That’s a hole that no fleet of Fed helicopters can fill...

Discussion in 'Wall St. News' started by ASusilovic, Oct 7, 2010.

  1. Arthur Cashin, director of floor operations at UBS

    Foreclosure Fiasco Ferments Further – When I wrote last week about the emerging problems in foreclosures, I opined that the problem could get much bigger and more complicated. Boy, has it ever.

    Wednesday morning, my good friend David Kotok, dropped by the NYSE to be interviewed, along with Rod Smyth of Riverfront Investment Group, on CNBC’s Squawk on the Street. Before they left, they dropped by to say hello. The conversation quickly turned to the foreclosure fiasco.

    It was noted how quickly this had morphed from a potentially isolated processing problem at a single institution (GMAC) to an industry-wide disaster that may threaten the very concept of securitization.

    That would be a major problem since at the top of the bubble, it was estimated that nearly 80% of all credit came from securitization. That’s a hole that no fleet of Fed helicopters can fill.

    The problem is even being politicized to some degree. Speaker Pelosi and several associates called on the Justice Department and other regulators that the banks be “held accountable for their practices”.

    There are fears that the murky comingling of mortgage packages may take months or even years to unravel. In one case, as many as four separate entities claimed title to the same piece of property.

    With foreclosures virtually frozen, a surreal new world seems to be evolving. Delinquent homeowners live in the house but make no payments. The banks/mortgage holders get no payments but are still liable for things like property taxes. Could this morph into TARP II?

    Before we got each other more depressed, we exchanged greetings and went our separate ways wondering if the “new normal” was morphing into the “new abnormal”.
  2. Eight


    Mortgages can be traded on an electronic exchange like stocks. That was supposed to make things better but it made things much worse, it enabled the repackaging and now it's a real mess. In some cases four or five different entities are trying to foreclose on a single property... but it could be great for other sectors of the economy if consumers catch on and demand that foreclosure stops if there is no proof of ownership of the mortgage... they can live for years payment free and spend the money on other things... it almost makes me wish I had a mortgage, I'd give them the upraised middle digit and stop making the payments....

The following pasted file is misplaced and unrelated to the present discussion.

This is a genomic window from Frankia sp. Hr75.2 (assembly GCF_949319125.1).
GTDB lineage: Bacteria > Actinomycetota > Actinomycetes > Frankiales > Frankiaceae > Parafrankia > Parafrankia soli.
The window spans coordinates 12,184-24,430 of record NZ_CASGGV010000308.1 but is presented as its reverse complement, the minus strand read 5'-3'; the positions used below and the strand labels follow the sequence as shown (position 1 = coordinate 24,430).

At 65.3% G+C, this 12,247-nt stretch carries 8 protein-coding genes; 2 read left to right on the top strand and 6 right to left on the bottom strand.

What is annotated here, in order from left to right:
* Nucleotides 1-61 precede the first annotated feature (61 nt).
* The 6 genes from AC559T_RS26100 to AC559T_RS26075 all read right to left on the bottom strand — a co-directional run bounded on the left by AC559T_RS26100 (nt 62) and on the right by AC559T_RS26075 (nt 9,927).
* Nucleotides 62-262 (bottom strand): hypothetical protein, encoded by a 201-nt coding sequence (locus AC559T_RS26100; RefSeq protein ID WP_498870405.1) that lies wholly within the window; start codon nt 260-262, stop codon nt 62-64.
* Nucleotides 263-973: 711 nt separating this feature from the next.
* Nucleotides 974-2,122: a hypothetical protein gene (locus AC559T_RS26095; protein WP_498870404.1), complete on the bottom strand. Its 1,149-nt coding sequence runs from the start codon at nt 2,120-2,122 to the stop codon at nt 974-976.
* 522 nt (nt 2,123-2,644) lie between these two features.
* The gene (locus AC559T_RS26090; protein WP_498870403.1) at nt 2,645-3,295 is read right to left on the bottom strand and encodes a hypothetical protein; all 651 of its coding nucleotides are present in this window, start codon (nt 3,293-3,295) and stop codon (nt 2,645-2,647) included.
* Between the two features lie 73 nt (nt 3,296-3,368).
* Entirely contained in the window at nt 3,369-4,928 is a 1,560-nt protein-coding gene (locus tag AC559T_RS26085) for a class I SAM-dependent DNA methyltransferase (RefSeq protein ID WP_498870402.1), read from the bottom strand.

People are clearing their credit ratings by simply demanding the same thing out of people that put the bad reports on their ratings. It's cheaper to remove the items from the credit report than to prove they properly own the debt so they remove the items from the credit report...
  3. kxvid


    It wouldn't surprise me if the big winners out of this mess are the delinquent homeowners. Since the foreclosure process is compleatly broken no exaggeration, many will get to stay in their homes for free. Give it a few years and they get clear title by virture of adverse poession. Perfect. :)
  4. mokwit


    The banks will get their usual exemption from the law of the land so they can foreclose.

    Judging by the Banks cavalier attitude to the law, in a just society they would be closed down as criminal organisations.
  5. ammo


    what would the bank do with 80% of mortgaged homes
  6. There's nothing wrong with a jubilee. Every thousand years or so, it has to happen to clear society from oppression.
  7. mokwit


    In 13th century England the solution was to lock the moneychangers in their counting houses and then set fire to the counting houses.